The Cubs wanted another pitcher who could add depth to the starting rotation or the bullpen and they got it today when they acquired 25-year-old right-hander Eddie Butler from the Rockies for right-handed pitcher James Farris and international bonus pool money. To make room for Butler, the Cubs designated Dylan Floro for assignment.
The Rockies themselves had designated Butler for assignment on Saturday to make room for recently-signed closer Greg Holland. Butler had been one of the top prospects in the Rockies system as recently as 2014, but his major league career has been a series of disappointments. If you want the whole story, I strongly recommend checking out this story on Butler’s career from Purple Row. But a quick look at the numbers shows that Butler went 2-5 with a 7.17 ERA in nine starts and eight relief appearances for the Rockies last summer. It’s not all Coors Field either as Butler posted a 5.30 ERA on the road. But he was a top prospect just recently and clearly Butler is a player that the Cubs feel that Chris Bosio or someone else in the organization can fix. In any case, he provides the depth that the Cubs were looking for, either in the bullpen or in Iowa.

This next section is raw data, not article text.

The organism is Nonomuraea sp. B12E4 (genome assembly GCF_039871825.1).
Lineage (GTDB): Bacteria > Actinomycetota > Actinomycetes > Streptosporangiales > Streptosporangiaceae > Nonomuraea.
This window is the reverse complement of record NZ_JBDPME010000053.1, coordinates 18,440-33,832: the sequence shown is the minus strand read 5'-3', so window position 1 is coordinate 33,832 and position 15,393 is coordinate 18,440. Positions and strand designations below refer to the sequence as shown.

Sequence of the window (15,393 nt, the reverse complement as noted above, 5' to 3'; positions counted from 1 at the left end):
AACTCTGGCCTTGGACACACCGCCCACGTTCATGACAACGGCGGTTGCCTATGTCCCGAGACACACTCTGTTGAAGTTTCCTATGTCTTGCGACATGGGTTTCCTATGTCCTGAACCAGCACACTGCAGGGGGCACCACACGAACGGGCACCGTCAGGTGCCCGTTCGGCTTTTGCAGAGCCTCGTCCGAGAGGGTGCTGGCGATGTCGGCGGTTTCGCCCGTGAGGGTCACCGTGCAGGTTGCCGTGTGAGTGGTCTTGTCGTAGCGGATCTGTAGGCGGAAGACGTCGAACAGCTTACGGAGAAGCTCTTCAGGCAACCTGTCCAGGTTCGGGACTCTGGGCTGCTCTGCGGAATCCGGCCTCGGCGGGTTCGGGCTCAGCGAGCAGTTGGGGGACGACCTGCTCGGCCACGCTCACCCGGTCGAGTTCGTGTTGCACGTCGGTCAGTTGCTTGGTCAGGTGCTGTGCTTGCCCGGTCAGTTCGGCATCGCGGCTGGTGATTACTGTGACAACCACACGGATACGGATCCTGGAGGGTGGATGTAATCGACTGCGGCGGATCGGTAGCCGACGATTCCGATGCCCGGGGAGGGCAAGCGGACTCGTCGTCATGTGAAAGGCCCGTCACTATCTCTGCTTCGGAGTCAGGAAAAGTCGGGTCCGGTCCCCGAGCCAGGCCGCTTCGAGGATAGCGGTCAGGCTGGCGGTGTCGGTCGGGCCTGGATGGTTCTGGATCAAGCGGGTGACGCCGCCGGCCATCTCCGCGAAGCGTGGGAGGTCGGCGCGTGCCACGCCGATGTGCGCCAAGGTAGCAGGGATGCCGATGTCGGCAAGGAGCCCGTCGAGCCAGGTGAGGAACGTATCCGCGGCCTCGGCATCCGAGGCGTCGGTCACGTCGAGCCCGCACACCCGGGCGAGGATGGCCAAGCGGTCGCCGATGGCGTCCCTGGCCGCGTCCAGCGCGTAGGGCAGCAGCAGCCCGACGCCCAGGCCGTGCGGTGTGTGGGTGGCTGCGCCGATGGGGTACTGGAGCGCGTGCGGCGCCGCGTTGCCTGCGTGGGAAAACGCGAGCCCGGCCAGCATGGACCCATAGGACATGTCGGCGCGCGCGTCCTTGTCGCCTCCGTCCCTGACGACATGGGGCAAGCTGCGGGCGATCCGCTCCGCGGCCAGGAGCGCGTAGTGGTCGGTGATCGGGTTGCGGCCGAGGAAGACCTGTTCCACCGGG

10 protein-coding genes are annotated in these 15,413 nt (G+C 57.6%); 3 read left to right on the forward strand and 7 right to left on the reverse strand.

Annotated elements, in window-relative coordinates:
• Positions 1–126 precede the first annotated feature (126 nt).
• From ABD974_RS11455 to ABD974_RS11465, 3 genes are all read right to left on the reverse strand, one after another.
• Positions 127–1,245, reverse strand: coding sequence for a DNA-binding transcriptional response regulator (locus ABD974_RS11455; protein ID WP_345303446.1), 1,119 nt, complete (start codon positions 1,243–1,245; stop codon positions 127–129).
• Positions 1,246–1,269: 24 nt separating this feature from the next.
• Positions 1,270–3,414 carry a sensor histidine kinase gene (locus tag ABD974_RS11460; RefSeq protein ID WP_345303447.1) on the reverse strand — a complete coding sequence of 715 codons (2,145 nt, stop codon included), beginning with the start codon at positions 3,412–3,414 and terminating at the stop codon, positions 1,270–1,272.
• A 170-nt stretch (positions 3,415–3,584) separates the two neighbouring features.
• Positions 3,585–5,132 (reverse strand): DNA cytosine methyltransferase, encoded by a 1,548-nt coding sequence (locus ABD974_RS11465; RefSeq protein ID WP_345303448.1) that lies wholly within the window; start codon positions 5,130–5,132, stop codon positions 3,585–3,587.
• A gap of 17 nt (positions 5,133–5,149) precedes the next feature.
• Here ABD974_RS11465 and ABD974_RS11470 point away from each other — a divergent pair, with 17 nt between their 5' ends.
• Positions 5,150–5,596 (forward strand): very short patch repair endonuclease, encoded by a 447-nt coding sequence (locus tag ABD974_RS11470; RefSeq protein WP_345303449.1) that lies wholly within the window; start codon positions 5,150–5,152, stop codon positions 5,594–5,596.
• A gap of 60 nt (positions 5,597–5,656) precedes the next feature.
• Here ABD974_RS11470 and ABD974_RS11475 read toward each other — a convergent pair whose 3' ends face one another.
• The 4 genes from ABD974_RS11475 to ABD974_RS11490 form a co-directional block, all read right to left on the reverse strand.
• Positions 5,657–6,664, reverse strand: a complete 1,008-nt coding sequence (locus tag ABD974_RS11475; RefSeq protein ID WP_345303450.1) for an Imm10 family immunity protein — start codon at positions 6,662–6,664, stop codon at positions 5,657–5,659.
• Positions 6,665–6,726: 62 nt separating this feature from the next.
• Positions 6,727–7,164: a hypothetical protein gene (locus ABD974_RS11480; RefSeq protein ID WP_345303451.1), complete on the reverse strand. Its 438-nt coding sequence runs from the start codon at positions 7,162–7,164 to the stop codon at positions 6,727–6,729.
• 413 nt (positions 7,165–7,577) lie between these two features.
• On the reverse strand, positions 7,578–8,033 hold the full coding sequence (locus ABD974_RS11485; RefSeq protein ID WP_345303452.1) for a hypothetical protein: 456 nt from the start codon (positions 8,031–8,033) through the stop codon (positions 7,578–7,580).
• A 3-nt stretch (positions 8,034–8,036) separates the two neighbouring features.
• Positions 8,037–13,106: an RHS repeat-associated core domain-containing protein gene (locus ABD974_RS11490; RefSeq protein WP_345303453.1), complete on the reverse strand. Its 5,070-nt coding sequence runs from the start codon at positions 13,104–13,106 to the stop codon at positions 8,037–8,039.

Farris is a pretty terrific story in that he’s was a 9th round pick in 2014 as a senior out of Arizona. He signed for a paltry bonus of $3000 (hey, that’s three times what Ryan Williams got) but has turned himself into a major league prospect. Last season between High-A Myrtle Beach and Double-A Tennessee, Farris went 2-5 with a 2.59 ERA over 66 innings. He saved 13 games in 16 opportunities and struck out more than a batter an inning. Farris had been given a non-roster invitation by the Cubs to Spring Training this year and while he had pretty much zero chance of making the big league club out of Spring Training, it was an indication that the Cubs wanted to get a better look at him for a possible major league role in the future.
The swap of bonus slot positions means that the Cubs will send the Rockies approximately $255k worth of pool money to sign international free agents.
Floro had pitched 12 games in relief for the Rays this past summer before he was designated for assignment in January. The Cubs claimed him on January 17. If another team claims him, his Cubs career will have lasted approximately two weeks in the offseason. I imagine the Cubs hope he clears waivers and stays in the organization.